In April of this year, Pearce then introduced ALEC’s template as the infamous SB1070 law. Notably, the ALEC task force which helped Pearce devise his racial profiling law included Laurie Shanblum, a lobbyist from the mega-private prison corporation Corrections Corporation of America (CCA) which previously played a role in privatizing many of Texas’ prisons. An investigation from Arizona’s KPHO-TV found more ties between SB1070 and the private prison industry: Paul Senseman, Gov. Janet Brewer’s (R-AZ) deputy chief of staff was a former lobbyist for CCA (his wife is still a lobbyist for CCA) and Chuck Coughlin, Brewer’s campaign chairman, runs the lobbying firm in Arizona that represents CCA. In These Times reporter Beau Hodai, who also reported much of SB1070′s connections to the private prison industry, has a chart to explain the relationship.

(For more on development of the legislation, see "Corporate Con Game" in In These Times, June 21, 2010.)

On the same day as the NPR report, Keith Olbermann summarized (video below) the story behind SB 1070 and interviewed a fervent opponent, Representative Raul Grijalva (D-AZ). The understated Grijalva is seen remarking "This is not just about immigration policy; this is not just about border security." Congressman, leave out the "just;" it is simply not about immigration or border security. It is about accumulating profits for the private prison industry. If, in the process, innocent people are incarcerated because the beds need to be filled for the funds to roll in, that can be passed off as collateral damage.

There are two scandals, or should-be scandals here. One involves the private prison industry, popping up throughout the country, and the other politically expedient misdirection. In Arizona, it's selling the base and the media anti-immigrant animus as an integral part of the GOP shell game but, as Digby describes, the strategy is widely applicable (emphasis mine):

I really want another villager to lecture me about how this avalanche of secret money pouring into elections doesn't really mean anything:

In the bitter U.S. Senate race in Kentucky, a local millionaire has helped launch a barrage of ads attacking the Democratic candidate a candidate who, as the state's attorney general, is prosecuting the businessman's nursing home for allegedly covering up sexual abuse, records show.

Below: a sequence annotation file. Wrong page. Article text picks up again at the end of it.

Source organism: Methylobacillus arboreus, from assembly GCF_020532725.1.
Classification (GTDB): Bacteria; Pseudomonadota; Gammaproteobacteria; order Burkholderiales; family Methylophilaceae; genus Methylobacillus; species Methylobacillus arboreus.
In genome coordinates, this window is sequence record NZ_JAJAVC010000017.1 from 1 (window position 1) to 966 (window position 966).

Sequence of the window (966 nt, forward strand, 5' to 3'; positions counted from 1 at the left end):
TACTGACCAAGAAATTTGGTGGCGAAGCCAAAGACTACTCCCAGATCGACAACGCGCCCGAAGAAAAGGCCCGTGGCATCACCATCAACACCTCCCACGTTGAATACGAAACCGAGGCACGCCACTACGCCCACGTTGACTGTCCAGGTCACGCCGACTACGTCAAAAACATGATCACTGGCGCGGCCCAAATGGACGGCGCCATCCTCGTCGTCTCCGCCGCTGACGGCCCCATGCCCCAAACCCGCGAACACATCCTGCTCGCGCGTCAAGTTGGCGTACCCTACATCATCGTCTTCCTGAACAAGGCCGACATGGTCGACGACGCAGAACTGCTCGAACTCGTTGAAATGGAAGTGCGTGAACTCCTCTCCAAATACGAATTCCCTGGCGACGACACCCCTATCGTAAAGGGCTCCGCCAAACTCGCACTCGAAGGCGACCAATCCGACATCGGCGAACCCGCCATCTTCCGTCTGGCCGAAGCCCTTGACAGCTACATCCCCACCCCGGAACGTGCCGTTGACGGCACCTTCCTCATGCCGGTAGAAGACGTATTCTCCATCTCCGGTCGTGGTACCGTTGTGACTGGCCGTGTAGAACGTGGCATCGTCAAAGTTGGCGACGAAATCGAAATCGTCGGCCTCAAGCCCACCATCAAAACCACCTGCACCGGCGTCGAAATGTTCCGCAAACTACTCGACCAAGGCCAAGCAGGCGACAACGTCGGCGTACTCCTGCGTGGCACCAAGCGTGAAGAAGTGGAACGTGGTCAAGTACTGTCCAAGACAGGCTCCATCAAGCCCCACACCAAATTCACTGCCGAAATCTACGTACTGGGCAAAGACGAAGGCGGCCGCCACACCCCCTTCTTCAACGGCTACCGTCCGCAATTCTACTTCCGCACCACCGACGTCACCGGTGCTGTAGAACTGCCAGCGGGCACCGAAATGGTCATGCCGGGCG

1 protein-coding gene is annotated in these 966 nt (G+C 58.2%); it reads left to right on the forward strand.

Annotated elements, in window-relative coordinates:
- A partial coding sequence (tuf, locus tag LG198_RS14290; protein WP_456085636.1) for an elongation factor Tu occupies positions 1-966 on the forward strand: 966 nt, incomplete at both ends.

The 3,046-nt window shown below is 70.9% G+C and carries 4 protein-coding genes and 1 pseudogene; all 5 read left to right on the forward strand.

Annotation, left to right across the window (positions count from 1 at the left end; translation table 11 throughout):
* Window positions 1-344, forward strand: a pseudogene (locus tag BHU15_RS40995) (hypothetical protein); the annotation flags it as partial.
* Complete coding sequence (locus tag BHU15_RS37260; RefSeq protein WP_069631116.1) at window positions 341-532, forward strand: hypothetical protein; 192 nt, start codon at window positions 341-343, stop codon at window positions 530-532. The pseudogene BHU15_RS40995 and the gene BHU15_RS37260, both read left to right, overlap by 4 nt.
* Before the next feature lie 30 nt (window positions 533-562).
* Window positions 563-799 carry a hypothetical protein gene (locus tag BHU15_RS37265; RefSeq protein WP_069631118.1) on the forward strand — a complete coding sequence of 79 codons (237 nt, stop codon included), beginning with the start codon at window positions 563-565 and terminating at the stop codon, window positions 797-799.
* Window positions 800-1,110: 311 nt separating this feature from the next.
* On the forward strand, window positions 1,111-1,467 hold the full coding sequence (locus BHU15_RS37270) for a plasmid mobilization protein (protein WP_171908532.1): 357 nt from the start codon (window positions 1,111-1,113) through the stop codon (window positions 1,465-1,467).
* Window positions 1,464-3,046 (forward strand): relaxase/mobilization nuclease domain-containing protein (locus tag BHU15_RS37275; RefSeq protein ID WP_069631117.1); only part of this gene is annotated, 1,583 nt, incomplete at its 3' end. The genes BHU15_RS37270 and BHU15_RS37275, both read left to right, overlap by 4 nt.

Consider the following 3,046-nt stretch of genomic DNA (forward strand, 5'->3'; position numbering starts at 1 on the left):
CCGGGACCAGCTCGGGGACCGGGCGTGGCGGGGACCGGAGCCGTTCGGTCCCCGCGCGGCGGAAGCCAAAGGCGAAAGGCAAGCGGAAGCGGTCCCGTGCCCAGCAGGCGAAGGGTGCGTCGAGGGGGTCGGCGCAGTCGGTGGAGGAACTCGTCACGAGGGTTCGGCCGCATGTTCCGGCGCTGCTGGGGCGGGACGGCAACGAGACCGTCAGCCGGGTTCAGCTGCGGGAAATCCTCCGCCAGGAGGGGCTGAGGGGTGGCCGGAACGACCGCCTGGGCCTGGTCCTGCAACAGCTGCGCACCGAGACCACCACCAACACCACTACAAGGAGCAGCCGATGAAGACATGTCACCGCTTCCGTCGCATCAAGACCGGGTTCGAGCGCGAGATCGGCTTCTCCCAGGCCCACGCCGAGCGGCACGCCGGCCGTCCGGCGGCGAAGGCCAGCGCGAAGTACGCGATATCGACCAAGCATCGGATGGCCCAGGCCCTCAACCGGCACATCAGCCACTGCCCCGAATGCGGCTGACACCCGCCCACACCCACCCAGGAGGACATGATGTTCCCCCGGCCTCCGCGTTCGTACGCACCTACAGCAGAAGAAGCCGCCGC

The businessman's name is Terry Forcht. And like many super-wealthy conservative donors who are quietly stoking the GOP's mid-term election surge around the nation, the extent of his investment in the 2010 campaign is both vast and, for now at least, largely unknown.

In addition to donating personally to Republican Rand Paul's upstart campaign, Forcht is the banker handling funds for American Crossroads. The conservative group was founded by Republican strategist Karl Rove and has, through its non-profit arm, American Crossroads GPS, channeled millions into this year's campaigns without identifying its donors.

American Crossroads GPS and other outside groups that shield the identity of their donors have emerged as a fixture of the 2010 campaign season, thanks to a recent U.S. Supreme Court ruling that loosened restrictions on political giving. The case of Forcht's opaque role in the Kentucky contest offers a glimpse at why some election reform groups believe anonymous donations are so problematic.

This is just a crude example of what's going on, of course. Every last one of these wealthy donors are basically buying themselves a get out of jail free card from all politicians of either party. They are outright buying the Republicans (who are selling themselves like street corner hookers)and threatening the Dems with more where this came from if they fail to cooperate. Sure, there are some down and dirty sleazebags like this guy who's punishing the Attorney General, but all of them --- every last one of them --- are doing this to ensure that their interests, whether legal or economic, are taken care of above all else. If there's time and energy left over they will let the rubes play with women's uteruses and punish some immigrants and minorities. But job one is making damned sure that nobody touches their ill gotten gains and nobody even thinks of holding them responsible for their crimes.